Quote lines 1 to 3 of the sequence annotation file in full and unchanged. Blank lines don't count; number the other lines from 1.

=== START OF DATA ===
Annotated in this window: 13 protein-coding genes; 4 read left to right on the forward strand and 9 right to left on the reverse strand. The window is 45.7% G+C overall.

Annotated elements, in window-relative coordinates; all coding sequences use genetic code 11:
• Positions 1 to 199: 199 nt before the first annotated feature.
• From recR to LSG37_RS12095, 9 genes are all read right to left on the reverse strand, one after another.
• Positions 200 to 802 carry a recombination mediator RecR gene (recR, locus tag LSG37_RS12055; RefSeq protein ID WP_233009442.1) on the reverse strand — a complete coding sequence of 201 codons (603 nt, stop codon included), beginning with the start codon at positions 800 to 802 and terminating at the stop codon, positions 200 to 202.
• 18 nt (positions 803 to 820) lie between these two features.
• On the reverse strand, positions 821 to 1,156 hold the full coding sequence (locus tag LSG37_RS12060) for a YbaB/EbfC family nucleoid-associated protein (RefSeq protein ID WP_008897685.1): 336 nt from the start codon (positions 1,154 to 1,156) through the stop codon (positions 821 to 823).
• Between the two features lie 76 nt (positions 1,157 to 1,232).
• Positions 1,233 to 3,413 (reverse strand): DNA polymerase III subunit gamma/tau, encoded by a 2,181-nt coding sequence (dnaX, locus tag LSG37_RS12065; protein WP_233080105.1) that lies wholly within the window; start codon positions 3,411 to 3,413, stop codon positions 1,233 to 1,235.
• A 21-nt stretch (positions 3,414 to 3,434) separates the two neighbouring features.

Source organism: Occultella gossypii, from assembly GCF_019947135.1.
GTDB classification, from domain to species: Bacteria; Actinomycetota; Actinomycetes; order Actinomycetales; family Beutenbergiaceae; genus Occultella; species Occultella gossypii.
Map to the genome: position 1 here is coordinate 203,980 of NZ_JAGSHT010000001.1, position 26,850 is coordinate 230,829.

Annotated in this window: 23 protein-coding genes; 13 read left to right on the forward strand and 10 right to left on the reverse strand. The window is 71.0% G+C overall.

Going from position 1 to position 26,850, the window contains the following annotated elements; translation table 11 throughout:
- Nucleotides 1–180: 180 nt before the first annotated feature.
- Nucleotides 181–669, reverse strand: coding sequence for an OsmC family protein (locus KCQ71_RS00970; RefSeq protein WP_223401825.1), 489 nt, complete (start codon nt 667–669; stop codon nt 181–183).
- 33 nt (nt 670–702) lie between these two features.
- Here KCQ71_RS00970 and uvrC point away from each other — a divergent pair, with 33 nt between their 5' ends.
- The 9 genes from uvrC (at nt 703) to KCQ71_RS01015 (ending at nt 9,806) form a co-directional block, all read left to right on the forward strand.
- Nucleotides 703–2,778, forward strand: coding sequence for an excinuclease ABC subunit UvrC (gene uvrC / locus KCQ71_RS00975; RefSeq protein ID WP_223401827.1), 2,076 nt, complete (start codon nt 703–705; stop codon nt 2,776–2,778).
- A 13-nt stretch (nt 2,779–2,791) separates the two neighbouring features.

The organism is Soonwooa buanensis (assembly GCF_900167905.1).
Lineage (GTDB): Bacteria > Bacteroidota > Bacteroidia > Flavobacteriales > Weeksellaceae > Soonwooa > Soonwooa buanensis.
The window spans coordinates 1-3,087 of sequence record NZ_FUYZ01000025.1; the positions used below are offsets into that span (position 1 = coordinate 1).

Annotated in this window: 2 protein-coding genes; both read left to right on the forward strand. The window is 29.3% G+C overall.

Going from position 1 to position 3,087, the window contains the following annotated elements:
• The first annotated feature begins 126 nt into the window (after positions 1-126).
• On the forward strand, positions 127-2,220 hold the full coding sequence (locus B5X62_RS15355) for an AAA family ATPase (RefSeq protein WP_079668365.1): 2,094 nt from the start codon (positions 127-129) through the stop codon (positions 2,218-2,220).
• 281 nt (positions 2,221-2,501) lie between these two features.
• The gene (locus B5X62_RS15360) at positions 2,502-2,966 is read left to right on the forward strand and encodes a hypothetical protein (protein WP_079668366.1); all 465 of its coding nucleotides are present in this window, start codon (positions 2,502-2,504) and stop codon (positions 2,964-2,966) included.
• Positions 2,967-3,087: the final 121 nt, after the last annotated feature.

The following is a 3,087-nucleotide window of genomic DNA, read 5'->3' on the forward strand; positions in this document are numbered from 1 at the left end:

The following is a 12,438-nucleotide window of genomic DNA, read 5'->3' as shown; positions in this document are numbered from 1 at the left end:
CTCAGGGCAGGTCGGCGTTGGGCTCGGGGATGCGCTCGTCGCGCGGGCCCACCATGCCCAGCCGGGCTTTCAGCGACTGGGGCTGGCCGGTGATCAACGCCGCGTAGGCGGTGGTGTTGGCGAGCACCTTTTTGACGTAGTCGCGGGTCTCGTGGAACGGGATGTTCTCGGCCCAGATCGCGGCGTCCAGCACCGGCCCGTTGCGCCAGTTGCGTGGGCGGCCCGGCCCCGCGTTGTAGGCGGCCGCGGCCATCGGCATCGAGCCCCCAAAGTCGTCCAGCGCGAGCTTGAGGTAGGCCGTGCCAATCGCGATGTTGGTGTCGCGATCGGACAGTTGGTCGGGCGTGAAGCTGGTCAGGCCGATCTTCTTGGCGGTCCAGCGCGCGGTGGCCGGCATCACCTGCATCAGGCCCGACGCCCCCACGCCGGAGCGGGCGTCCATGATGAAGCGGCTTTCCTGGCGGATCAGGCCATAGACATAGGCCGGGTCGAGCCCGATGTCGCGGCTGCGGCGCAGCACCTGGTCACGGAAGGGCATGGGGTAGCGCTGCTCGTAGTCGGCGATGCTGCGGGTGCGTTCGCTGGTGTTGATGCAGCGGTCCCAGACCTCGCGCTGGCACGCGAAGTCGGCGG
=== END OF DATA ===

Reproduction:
Annotated in this window: 13 protein-coding genes; 4 read left to right on the forward strand and 9 right to left on the reverse strand. The window is 45.7% G+C overall.

Annotated elements, in window-relative coordinates; all coding sequences use genetic code 11:
• Positions 1 to 199: 199 nt before the first annotated feature.